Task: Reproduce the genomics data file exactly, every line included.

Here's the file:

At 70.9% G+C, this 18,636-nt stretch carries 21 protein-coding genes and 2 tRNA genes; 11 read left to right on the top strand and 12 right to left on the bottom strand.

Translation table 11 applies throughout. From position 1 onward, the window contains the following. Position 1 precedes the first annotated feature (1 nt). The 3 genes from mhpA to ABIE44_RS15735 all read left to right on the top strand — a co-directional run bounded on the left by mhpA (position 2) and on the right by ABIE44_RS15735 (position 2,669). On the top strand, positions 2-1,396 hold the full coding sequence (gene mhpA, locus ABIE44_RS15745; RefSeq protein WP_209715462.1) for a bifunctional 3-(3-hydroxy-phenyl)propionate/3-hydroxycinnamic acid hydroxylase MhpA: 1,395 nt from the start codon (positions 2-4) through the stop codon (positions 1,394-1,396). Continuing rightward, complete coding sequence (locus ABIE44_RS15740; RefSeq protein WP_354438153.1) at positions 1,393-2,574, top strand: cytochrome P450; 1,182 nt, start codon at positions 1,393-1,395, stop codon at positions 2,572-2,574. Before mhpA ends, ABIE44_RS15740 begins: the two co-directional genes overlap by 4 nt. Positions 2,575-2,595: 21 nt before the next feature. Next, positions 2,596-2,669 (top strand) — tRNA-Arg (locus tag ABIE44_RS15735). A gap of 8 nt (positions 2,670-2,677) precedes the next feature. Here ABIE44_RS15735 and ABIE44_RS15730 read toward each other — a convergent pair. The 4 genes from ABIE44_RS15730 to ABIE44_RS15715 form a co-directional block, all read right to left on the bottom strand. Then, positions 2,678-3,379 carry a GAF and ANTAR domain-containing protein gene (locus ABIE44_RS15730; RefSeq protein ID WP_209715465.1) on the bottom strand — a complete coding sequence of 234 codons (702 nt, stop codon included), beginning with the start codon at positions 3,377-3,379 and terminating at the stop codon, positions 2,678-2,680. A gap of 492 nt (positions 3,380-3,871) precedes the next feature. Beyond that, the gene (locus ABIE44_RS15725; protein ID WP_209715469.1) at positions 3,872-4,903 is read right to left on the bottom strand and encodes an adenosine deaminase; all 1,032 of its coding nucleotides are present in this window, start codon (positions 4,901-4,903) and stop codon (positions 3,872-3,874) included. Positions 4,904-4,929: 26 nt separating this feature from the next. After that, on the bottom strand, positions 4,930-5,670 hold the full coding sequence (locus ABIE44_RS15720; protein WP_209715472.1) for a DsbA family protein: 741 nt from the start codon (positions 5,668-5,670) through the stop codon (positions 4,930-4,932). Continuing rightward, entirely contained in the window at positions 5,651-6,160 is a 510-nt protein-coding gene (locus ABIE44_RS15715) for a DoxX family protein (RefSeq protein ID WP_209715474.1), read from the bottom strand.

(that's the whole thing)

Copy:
At 70.9% G+C, this 18,636-nt stretch carries 21 protein-coding genes and 2 tRNA genes; 11 read left to right on the top strand and 12 right to left on the bottom strand.

Translation table 11 applies throughout. From position 1 onward, the window contains the following. Position 1 precedes the first annotated feature (1 nt). The 3 genes from mhpA to ABIE44_RS15735 all read left to right on the top strand — a co-directional run bounded on the left by mhpA (position 2) and on the right by ABIE44_RS15735 (position 2,669). On the top strand, positions 2-1,396 hold the full coding sequence (gene mhpA, locus ABIE44_RS15745; RefSeq protein WP_209715462.1) for a bifunctional 3-(3-hydroxy-phenyl)propionate/3-hydroxycinnamic acid hydroxylase MhpA: 1,395 nt from the start codon (positions 2-4) through the stop codon (positions 1,394-1,396). Continuing rightward, complete coding sequence (locus ABIE44_RS15740; RefSeq protein WP_354438153.1) at positions 1,393-2,574, top strand: cytochrome P450; 1,182 nt, start codon at positions 1,393-1,395, stop codon at positions 2,572-2,574. Before mhpA ends, ABIE44_RS15740 begins: the two co-directional genes overlap by 4 nt. Positions 2,575-2,595: 21 nt before the next feature. Next, positions 2,596-2,669 (top strand) — tRNA-Arg (locus tag ABIE44_RS15735). A gap of 8 nt (positions 2,670-2,677) precedes the next feature. Here ABIE44_RS15735 and ABIE44_RS15730 read toward each other — a convergent pair. The 4 genes from ABIE44_RS15730 to ABIE44_RS15715 form a co-directional block, all read right to left on the bottom strand. Then, positions 2,678-3,379 carry a GAF and ANTAR domain-containing protein gene (locus ABIE44_RS15730; RefSeq protein ID WP_209715465.1) on the bottom strand — a complete coding sequence of 234 codons (702 nt, stop codon included), beginning with the start codon at positions 3,377-3,379 and terminating at the stop codon, positions 2,678-2,680. A gap of 492 nt (positions 3,380-3,871) precedes the next feature. Beyond that, the gene (locus ABIE44_RS15725; protein ID WP_209715469.1) at positions 3,872-4,903 is read right to left on the bottom strand and encodes an adenosine deaminase; all 1,032 of its coding nucleotides are present in this window, start codon (positions 4,901-4,903) and stop codon (positions 3,872-3,874) included. Positions 4,904-4,929: 26 nt separating this feature from the next. After that, on the bottom strand, positions 4,930-5,670 hold the full coding sequence (locus ABIE44_RS15720; protein WP_209715472.1) for a DsbA family protein: 741 nt from the start codon (positions 5,668-5,670) through the stop codon (positions 4,930-4,932). Continuing rightward, entirely contained in the window at positions 5,651-6,160 is a 510-nt protein-coding gene (locus ABIE44_RS15715) for a DoxX family protein (RefSeq protein ID WP_209715474.1), read from the bottom strand.